Weather-weary Britons battled ice and snow today to either get away for the Christmas break or to do last-minute shopping.
As aviation regulators warned some airlines that their treatment of passengers has been unacceptable in recent days, conditions eased enough for Heathrow airport to handle 200,000 customers.
But Dublin airport had to shut for some of the day while those taking rail journeys had to contend with delays and cancellations and drivers faced tailbacks on many major routes.
Forecasters said the chance of snow falling on Christmas Day - the bookmaker's interpretation of a white Christmas - was very small.
But they added that the weather would remain cold, with the possibility of prolonged snow on the night of Boxing Day/December 27.
In Newcastle-upon-Tyne, police found the body of 21-year-old student Duncan Gibbon, from Northallerton, North Yorkshire, who had vanished in freezing conditions five days ago.
Also, North Wales police were looking into whether a 48-year-old man found in Bangor city centre had died from exposure.
Heathrow, where there were chaotic scenes earlier in the week, was able to operate about 90% of flights today. British Airways managed to run all its long-haul flights at the west London airport and the vast majority of its short-haul flights.
BA said it had put on larger aircraft on some routes and also chartered a number of planes.
But a spokeswoman for the carrier said: "There may be some people who may not get where they want by the time they want."
As BA and other airlines coped with the Christmas getaway, the Civil Aviation Authority (CAA) warned some airlines about their "unacceptable treatment of passengers" during the current bad weather.
The CAA said it had written to a few, as yet unnamed, carriers - both UK-based and overseas-based - saying they had not met their EU laid-down obligations to customers.
CAA chairman Dame Deirdre Hutton said: "The EU has put in place regulations to protect people in situations such as this, which not only guarantees people will be looked after, but requires airlines to let people know what their rights are.
"This has not been happening in all cases and it is important that passengers are not being misled. The fact that some airlines are making real efforts to look after their passengers shows that it can be done and there is no excuse for providing misleading information on what passengers are entitled to."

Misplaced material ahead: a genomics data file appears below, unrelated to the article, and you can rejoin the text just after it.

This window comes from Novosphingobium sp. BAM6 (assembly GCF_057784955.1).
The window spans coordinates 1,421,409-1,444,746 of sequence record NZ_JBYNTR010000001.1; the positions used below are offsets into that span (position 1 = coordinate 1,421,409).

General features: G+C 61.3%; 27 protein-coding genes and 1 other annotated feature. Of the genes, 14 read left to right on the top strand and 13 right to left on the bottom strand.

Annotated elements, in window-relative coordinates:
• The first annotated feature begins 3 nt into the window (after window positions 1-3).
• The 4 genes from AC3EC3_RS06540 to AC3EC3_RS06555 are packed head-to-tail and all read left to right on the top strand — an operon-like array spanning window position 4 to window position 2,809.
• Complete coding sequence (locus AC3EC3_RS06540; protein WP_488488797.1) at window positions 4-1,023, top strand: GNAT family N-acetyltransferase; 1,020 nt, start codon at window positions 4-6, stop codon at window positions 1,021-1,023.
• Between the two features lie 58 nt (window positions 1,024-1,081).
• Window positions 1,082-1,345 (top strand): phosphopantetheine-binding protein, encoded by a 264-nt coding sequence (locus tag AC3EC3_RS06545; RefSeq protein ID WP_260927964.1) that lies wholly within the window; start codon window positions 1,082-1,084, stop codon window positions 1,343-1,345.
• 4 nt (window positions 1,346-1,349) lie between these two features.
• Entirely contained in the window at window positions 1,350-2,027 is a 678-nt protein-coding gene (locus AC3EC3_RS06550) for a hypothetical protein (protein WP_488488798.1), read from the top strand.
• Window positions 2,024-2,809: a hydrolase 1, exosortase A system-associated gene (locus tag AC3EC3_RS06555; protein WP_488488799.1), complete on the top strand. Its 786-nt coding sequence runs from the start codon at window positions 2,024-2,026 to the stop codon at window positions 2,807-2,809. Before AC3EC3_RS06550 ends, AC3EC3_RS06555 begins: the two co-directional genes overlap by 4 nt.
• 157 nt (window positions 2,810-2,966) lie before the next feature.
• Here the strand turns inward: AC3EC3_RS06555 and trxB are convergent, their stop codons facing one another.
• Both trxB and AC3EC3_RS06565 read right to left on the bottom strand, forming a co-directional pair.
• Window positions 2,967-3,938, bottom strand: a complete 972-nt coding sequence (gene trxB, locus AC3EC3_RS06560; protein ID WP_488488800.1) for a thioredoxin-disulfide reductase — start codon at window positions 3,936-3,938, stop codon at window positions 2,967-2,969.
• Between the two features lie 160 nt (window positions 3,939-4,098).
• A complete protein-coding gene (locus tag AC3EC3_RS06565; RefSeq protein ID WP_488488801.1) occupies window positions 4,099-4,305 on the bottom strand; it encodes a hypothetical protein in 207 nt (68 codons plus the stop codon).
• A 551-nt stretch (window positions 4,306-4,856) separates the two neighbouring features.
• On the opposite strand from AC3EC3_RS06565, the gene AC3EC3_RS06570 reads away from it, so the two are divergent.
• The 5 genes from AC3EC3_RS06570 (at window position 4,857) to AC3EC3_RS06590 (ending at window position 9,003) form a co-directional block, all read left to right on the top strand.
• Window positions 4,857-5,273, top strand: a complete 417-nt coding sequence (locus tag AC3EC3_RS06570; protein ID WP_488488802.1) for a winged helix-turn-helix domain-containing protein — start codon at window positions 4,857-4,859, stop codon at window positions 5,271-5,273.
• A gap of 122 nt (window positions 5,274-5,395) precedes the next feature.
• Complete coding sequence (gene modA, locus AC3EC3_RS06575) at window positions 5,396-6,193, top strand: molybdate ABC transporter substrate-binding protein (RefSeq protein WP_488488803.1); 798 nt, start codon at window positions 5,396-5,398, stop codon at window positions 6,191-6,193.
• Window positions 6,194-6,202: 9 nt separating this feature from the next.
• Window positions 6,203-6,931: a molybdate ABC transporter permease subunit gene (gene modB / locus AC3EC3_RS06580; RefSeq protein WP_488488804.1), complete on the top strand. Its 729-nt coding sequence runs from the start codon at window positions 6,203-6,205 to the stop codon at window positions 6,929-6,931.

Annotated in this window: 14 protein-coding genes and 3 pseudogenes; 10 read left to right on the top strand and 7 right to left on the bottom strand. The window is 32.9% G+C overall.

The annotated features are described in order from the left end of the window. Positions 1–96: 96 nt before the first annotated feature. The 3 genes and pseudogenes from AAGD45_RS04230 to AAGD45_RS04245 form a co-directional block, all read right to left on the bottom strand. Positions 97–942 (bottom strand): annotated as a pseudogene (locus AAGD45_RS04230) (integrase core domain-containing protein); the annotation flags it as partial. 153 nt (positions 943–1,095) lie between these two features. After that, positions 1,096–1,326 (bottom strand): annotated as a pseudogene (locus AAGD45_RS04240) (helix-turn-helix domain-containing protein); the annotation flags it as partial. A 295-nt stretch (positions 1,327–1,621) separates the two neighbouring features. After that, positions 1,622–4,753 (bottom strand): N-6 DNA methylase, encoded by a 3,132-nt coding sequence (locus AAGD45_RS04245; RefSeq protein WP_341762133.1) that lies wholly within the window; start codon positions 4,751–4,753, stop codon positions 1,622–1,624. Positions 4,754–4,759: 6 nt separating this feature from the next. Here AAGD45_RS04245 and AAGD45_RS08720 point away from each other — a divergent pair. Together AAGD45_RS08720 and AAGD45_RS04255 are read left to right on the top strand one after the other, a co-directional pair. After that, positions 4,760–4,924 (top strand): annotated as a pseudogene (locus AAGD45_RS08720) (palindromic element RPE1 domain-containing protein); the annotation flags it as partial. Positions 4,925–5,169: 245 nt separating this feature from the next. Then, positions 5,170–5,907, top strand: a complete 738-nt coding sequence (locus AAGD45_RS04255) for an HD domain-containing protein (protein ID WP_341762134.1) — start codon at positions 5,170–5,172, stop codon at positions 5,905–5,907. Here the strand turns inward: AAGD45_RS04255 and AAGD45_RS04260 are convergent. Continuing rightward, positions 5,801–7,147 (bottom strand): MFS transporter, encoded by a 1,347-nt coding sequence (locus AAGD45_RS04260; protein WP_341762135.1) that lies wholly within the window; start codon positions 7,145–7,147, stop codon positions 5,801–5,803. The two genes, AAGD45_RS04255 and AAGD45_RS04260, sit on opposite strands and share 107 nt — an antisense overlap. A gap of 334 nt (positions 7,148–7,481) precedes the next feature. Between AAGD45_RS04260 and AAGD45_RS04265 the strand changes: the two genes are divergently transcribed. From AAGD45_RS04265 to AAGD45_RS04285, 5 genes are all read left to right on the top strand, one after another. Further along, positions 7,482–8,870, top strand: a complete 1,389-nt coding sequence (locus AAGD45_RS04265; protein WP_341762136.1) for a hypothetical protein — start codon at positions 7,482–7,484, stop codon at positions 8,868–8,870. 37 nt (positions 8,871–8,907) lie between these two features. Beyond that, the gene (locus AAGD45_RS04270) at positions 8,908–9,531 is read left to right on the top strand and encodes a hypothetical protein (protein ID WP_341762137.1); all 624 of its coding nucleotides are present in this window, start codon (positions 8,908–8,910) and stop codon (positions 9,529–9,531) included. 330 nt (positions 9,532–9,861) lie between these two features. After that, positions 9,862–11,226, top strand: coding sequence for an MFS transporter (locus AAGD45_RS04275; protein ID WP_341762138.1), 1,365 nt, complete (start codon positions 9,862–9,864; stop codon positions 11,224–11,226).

Rail services continued to suffer delays and cancellations with a number of train companies operating amended timetables.
The East Coast company axed 13 services between London and Leeds today and will be cancelling 12 trains between the two cities tomorrow.
Services in Scotland were again hit by the Arctic conditions, while First Great Western had to cancel some London-Cardiff services.
Traffic built up on major road routes from early afternoon. There was congestion on the M25 and also on the A34 in Wiltshire, the A35 in Dorchester in Dorset and on the A49 at Leominster, Herefordshire.
Other busy spots included the A5 near Leighton Buzzard in Bedfordshire, the A12 near Lowestoft in Suffolk, and the M1 through Bedfordshire.
The Bedfordshire stretch of the M1 is one of the areas where roadworks will stay in place over the festive period. Another set of works that will continue to operate are those on a northern section of the M25.
But the Highways Agency has completed a number of roadworks in time for Christmas and has suspended others from 6am tomorrow until midnight on January 3.
"There is only likely to be snow falling on Christmas Day in the far north of Scotland," said Brendan Jones, a forecaster with MeteoGroup, the weather division of the Press Association.
He added that there could be a few snow showers tomorrow with only the south coast likely to have temperatures above freezing.
Mr Jones went on: "It's probably going to be sunny and cold on Christmas Day but rain and wind on Boxing Day could turn to periods of prolonged snow on the night of December 26/27."Reuse content